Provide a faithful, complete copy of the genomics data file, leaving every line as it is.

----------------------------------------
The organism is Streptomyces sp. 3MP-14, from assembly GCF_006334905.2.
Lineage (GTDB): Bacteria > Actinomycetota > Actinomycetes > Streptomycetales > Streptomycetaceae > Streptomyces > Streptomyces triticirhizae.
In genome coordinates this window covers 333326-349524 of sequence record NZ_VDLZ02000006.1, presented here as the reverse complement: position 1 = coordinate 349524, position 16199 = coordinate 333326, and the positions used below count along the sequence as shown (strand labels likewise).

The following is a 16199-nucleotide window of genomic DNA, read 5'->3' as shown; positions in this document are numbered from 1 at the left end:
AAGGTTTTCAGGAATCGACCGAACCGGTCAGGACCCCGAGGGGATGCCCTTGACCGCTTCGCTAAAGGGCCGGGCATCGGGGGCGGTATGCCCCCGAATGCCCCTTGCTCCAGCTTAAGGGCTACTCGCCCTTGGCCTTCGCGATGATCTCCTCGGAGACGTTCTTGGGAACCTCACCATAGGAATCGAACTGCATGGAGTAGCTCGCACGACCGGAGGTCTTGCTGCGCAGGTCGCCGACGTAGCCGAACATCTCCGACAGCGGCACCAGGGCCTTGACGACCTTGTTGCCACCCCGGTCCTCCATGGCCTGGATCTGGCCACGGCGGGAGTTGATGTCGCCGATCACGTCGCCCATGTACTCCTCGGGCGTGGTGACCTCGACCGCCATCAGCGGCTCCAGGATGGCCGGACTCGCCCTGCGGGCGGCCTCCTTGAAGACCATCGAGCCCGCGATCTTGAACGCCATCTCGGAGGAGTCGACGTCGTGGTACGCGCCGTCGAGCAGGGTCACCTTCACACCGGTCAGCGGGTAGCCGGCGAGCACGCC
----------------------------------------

The organism is Streptomyces sp. 3MP-14, from assembly GCF_006334905.2.
Lineage (GTDB): Bacteria > Actinomycetota > Actinomycetes > Streptomycetales > Streptomycetaceae > Streptomyces > Streptomyces triticirhizae.
In genome coordinates this window covers 333326-349524 of sequence record NZ_VDLZ02000006.1, presented here as the reverse complement: position 1 = coordinate 349524, position 16199 = coordinate 333326, and the positions used below count along the sequence as shown (strand labels likewise).

The following is a 16199-nucleotide window of genomic DNA, read 5'->3' as shown; positions in this document are numbered from 1 at the left end:
AAGGTTTTCAGGAATCGACCGAACCGGTCAGGACCCCGAGGGGATGCCCTTGACCGCTTCGCTAAAGGGCCGGGCATCGGGGGCGGTATGCCCCCGAATGCCCCTTGCTCCAGCTTAAGGGCTACTCGCCCTTGGCCTTCGCGATGATCTCCTCGGAGACGTTCTTGGGAACCTCACCATAGGAATCGAACTGCATGGAGTAGCTCGCACGACCGGAGGTCTTGCTGCGCAGGTCGCCGACGTAGCCGAACATCTCCGACAGCGGCACCAGGGCCTTGACGACCTTGTTGCCACCCCGGTCCTCCATGGCCTGGATCTGGCCACGGCGGGAGTTGATGTCGCCGATCACGTCGCCCATGTACTCCTCGGGCGTGGTGACCTCGACCGCCATCAGCGGCTCCAGGATGGCCGGACTCGCCCTGCGGGCGGCCTCCTTGAAGACCATCGAGCCCGCGATCTTGAACGCCATCTCGGAGGAGTCGACGTCGTGGTACGCGCCGTCGAGCAGGGTCACCTTCACACCGGTCAGCGGGTAGCCGGCGAGCACGCC